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People’s Democratic Republic of Algeria
Ministry of Higher Education and Scientific Research
University M’Hamed BOUGARA – Boumerdes

Institute of Electrical and Electronic Engineering
Department of Electronics
Lab Report of the Degree of
‘MASTER 02’
In Electrical and Electronic Engineering
‘Telecommunication Option’
Title:
DIPOLE ANTANNA
Presented By:
- Gassab Oussama

- Gacem BelQassim
Supervisor:
Dr. CHALLAL Mouloud

14/04/2014
Abstract

Employment of a data-acquisition system for data collection and
calculations makes experiments with antennas more convenient and less
time consuming. The determined directional patterns of the dipole
antennas of different lengths are in reasonable agreement with theory.
The enhancement of the signal by using a reflector is demonstrated, and a
variant of the dipole antenna is explored. The experiments are suitable as
laboratory works and classroom demonstrations, and are attractive for
student projects.

1

introduction:

this world contains very amazing fundamental concepts , which
occur under highly organized manner can be formulated mathematically.
Every physical concept that happens in this world can be understand it by
using mathematical formulas . the electromagnetic theory is very
important concepts in the field of physics and it is fundamental reality in
the field of communication ( antennas transmission , radar , …) .

the electromagnetic theory describes how the electric and magnetic
fields interact with itselfs and how they interact with time and space ; the
interaction with time and space contains the concept of the wave
propagation , and the concept of the relativistic between time , space , and
energy contains the concept of relativistic theory (( Einstein's relativistic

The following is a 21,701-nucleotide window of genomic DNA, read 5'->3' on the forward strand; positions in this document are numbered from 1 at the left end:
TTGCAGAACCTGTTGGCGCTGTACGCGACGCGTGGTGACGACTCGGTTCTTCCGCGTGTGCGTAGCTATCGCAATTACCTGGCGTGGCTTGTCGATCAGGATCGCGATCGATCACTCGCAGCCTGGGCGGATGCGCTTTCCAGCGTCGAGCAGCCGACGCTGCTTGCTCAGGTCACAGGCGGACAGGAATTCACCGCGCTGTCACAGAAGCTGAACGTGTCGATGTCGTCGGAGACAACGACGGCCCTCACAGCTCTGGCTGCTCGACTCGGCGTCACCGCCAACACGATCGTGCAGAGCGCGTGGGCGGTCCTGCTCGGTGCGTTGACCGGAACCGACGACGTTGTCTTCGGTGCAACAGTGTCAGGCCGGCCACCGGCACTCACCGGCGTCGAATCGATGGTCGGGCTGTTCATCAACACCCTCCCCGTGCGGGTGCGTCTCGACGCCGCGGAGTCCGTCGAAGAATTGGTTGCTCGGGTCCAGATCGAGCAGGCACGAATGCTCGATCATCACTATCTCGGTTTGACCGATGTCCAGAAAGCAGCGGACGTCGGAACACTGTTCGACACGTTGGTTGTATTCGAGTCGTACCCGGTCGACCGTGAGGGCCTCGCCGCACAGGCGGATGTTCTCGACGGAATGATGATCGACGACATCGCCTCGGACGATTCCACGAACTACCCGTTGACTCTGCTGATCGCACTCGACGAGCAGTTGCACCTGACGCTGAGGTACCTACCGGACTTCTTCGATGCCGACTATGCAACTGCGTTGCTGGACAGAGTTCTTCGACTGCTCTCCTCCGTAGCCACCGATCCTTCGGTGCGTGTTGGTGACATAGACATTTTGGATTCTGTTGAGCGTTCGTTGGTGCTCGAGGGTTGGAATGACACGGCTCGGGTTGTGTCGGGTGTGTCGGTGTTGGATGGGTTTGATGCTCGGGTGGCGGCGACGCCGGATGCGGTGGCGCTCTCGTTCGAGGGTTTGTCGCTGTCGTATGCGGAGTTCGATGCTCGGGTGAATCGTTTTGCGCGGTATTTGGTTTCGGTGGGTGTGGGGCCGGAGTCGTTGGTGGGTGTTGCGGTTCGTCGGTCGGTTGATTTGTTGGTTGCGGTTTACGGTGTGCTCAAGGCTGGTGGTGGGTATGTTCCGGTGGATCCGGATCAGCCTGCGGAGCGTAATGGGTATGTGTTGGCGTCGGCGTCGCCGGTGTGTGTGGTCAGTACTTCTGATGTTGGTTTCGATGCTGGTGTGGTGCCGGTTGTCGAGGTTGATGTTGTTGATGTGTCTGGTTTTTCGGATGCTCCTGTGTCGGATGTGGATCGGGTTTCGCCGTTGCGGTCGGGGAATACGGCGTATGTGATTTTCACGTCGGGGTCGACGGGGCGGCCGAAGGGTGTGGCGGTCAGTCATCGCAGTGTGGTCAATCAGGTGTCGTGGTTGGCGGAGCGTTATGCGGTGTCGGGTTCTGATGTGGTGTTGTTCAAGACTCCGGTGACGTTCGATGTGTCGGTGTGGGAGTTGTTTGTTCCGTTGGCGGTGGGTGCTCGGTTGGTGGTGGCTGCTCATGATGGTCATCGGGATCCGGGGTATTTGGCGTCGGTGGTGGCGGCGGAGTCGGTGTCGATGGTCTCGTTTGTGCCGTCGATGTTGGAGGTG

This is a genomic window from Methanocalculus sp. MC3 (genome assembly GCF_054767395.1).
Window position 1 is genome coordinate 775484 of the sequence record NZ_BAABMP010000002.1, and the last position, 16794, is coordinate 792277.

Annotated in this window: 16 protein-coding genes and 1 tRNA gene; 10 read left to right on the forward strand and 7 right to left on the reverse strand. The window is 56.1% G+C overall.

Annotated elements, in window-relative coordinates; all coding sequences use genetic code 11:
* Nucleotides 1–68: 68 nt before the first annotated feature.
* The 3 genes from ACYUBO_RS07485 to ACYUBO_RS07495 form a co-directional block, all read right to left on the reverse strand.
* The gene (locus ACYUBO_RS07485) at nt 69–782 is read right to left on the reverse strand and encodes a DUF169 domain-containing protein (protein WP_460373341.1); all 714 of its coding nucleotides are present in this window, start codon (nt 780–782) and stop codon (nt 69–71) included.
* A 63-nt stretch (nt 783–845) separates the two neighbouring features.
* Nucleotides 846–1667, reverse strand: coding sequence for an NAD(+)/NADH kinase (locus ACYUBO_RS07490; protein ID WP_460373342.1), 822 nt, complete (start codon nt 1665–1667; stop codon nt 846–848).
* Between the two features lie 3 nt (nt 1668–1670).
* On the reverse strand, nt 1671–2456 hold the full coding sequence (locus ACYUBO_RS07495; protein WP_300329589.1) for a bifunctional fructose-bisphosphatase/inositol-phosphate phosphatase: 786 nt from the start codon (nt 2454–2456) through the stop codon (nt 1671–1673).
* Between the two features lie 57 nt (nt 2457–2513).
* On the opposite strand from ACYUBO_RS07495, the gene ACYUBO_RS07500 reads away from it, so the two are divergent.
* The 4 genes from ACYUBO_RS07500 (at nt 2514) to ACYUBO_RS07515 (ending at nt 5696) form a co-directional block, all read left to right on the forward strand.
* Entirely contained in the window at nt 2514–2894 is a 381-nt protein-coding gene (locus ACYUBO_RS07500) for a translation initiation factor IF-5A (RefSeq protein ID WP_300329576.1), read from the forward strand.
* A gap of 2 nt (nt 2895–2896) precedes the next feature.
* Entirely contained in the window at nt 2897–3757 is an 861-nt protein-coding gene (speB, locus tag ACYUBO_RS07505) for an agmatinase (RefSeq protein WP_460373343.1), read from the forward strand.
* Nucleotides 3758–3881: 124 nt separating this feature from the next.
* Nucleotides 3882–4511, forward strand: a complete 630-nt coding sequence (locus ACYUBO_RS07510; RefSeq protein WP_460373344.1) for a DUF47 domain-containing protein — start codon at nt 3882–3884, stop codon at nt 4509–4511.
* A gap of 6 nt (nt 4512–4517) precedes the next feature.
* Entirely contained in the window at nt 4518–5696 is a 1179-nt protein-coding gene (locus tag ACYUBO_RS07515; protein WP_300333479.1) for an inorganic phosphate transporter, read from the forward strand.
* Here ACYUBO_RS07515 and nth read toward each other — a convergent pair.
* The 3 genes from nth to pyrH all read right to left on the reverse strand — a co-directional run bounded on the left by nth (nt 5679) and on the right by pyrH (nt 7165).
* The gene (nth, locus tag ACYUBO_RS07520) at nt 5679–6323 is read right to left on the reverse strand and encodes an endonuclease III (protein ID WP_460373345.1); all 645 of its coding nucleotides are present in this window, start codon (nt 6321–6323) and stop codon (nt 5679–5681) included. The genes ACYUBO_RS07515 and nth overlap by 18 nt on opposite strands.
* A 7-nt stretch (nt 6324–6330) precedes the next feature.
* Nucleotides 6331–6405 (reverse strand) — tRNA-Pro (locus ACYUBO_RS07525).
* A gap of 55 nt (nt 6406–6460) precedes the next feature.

theory )) and all concepts of electromagnetic theory are described by
Maxwell equations.
the communication antennas are devices that transmit and receive
electromagnetic waves , the purpose of building antennas is to make the
theory of electromagnetic under human control in order to enhance
science and technologies and make our life easy in all different fields. To
do all this we have to build antennas with some specified parameters and
with high performance.








2

1
Theoretical Concepts
 The Hertizian dipole antenna
 The half-wave dipole antenna













3


1.1 The Hertizian dipole antenna
It is the radiation of an infinitesimal
current element

.
We will introduce very small method
to analyze the Hertizian dipole and
build all its parameters.
The general solution of Maxwell
equations is given by

1, =

4

(2,−

12

)

12

2

We have used the notation which is used by Fynman
[1]
this notation
means
1 is equivalent to (
1
,
1
,
1
) is the point where we observe the field
2 is equivalent (
2
,
2
,
2
) is the point where the source charge exist
Since we have only line current element so we have

2, −

12

= (2, −

12

)

where

=

where

1, =

4

(2,−

12

)

12

since the current is in one point and it is
infinitesimal we can write

=
(−

12

)
4

=

0
lcos ⁡( − )
4

in phasor form

=

0
l
4

So we have in spherical coordinate

=

0
l
4

By using the equations
H

s
=
1
μ

× A
s

E
s

=
η

× H
2

fig(1.1.1) : the Hertizian dipole
carrying current = (
0
) .
[1] The Feynman lectures on physics volume 2 at
chapter 21
4

The far radiation fields are given by

H
s

= j

0
l
4
sin

E
s

= η

0
l
4
sin

 The power Radiated by the Hertizian antenna
The power density is given by the expression as

=
1
2
E
s

× H
s


=

2

so we get

= η

2

0
2
l
2
32
2

2
sin
2

so the power intensity is given by
=

2
= η

2

0
2
l
2
32
2
sin
2
=
0
sin
2
where

0
= η

2

0
2
l
2
32
2

After that we obtain the directivity of the Hertizian antenna
=
4

=
3
2
sin
2

The Radiation resistance can be easy found to be

=
2

0
2
= 80

2
where =
2

1.2 Half-Wave Dipole Antenna :
The half-wave dipole antenna is just a special case of the dipole antenna,
but its important enough that it will have its own section. Note that the
"half-wave" term means that the length of this dipole antenna is equal to a
half-wavelength at the frequency of operation(L=
λ
2
), it consists of a thin
wire fed or excited at the mid-point by a voltage source connected to the